Which Joe gave his name to ‘sloppy joes’? We look at five interesting sandwiches and their lexical origins.
A member or supporter of Scottish nationalism or of the Scottish National Party.
- ‘The interest of Westminster politicians in devolution for Scotland and Wales was prompted primarily by the rise of electoral support for the Scottish Nationalist party in 1974.’
- ‘But some Scottish Nationalists are opposed to the idea, believing that as Scotland's national flag, only the Saltire should fly above Holyrood.’
- ‘Meanwhile, don't expect the Scottish Nationalists to portray themselves so much as ‘Scotland's Party ’, but as the localised campaign group fighting to save your local post office.’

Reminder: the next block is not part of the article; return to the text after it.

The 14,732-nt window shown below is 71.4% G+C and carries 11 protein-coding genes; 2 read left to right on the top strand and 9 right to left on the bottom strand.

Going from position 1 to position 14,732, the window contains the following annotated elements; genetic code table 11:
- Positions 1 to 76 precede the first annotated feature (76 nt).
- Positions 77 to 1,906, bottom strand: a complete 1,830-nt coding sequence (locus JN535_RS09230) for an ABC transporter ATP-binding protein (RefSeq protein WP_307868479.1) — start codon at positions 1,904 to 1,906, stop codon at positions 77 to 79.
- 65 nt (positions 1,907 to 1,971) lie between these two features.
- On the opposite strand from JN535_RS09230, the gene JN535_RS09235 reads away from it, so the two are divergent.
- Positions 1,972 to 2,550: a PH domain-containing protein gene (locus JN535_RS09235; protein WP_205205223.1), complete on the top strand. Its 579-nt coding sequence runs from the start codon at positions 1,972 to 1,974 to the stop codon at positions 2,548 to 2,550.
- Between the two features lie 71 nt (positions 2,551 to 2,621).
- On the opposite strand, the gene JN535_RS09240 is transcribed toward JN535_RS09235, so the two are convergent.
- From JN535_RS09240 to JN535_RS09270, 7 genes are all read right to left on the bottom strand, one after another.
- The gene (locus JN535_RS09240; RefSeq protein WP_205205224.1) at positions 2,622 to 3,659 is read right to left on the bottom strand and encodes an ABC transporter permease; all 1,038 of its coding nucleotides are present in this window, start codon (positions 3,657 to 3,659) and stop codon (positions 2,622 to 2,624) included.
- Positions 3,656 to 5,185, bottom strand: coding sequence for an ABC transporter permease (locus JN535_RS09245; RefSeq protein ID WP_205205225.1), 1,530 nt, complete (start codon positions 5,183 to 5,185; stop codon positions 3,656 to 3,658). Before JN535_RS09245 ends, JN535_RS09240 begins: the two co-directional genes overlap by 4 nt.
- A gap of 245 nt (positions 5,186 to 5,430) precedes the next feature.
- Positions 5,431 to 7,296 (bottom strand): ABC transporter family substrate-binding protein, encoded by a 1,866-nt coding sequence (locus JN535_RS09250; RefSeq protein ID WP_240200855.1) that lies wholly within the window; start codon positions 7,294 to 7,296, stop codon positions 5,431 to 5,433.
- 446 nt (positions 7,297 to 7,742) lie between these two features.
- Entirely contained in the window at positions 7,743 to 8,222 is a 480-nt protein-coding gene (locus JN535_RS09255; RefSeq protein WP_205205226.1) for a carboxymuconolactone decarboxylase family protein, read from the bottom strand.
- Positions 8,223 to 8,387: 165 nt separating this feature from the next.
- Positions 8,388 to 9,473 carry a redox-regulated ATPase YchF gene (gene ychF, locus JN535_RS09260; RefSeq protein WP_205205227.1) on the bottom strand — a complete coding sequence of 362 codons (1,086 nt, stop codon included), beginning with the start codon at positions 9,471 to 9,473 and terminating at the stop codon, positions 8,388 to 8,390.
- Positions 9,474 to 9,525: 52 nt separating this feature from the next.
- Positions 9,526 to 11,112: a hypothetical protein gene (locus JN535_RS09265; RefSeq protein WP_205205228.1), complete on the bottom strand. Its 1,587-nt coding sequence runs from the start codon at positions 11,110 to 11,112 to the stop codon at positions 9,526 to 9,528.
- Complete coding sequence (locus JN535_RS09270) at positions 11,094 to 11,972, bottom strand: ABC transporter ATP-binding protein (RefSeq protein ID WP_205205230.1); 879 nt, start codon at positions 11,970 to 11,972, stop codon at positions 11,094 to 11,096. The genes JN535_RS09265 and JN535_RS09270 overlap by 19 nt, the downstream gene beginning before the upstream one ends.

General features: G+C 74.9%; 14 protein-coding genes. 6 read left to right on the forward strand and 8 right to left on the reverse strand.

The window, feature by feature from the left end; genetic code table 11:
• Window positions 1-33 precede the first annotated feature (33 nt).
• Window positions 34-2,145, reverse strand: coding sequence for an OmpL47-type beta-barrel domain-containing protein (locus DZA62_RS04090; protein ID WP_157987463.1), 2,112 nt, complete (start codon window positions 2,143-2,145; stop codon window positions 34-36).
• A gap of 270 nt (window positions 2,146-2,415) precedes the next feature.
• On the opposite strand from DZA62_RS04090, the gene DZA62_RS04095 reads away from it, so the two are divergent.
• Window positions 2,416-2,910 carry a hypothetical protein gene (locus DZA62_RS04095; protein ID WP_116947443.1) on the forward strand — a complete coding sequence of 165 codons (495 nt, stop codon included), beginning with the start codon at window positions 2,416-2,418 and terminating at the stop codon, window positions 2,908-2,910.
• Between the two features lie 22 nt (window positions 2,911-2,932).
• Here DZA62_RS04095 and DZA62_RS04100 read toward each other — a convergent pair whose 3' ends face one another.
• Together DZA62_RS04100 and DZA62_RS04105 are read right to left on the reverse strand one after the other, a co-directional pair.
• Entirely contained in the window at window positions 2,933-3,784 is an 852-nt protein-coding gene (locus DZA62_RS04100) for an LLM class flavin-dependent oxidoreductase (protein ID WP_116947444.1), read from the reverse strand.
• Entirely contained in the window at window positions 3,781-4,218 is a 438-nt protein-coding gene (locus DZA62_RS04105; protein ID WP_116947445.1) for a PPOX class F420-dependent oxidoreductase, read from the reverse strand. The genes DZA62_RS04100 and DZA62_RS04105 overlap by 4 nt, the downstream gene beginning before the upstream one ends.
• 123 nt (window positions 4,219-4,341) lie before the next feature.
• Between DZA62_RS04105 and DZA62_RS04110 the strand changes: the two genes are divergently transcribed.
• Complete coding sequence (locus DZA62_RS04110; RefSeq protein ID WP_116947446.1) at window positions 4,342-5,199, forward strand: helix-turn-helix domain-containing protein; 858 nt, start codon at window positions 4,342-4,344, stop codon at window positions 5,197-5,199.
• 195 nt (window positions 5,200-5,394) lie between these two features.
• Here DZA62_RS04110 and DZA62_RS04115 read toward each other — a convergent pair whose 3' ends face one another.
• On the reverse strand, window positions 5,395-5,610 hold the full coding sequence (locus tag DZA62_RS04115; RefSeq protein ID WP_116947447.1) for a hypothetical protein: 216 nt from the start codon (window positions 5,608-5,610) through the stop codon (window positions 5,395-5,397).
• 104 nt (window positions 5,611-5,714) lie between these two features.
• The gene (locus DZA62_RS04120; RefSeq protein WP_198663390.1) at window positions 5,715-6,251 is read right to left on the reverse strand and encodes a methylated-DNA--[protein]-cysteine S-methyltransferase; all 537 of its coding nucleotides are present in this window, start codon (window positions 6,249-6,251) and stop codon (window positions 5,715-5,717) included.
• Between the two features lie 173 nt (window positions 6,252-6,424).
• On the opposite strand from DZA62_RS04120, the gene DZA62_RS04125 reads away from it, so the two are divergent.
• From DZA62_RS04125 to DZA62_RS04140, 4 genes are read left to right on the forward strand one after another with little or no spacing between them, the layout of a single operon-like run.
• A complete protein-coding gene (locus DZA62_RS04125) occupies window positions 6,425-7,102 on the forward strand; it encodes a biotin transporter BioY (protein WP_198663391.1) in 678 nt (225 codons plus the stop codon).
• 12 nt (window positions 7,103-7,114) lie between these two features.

- ‘Neither Labour nor the Scottish Nationalists seem likely to take a risk on it, particularly as it would cost so much administratively and politically.’
- ‘He immediately allied himself with the Scottish Nationalists of the day, the faction which pursued the defence of independence.’
We take a look at several popular, though confusing, punctuation marks.
From Afghanistan to Zimbabwe, discover surprising and intriguing language facts from around the globe.
The definitions of ‘buddy’ and ‘bro’ in the OED have recently been revised. We explore their history and increase in popularity.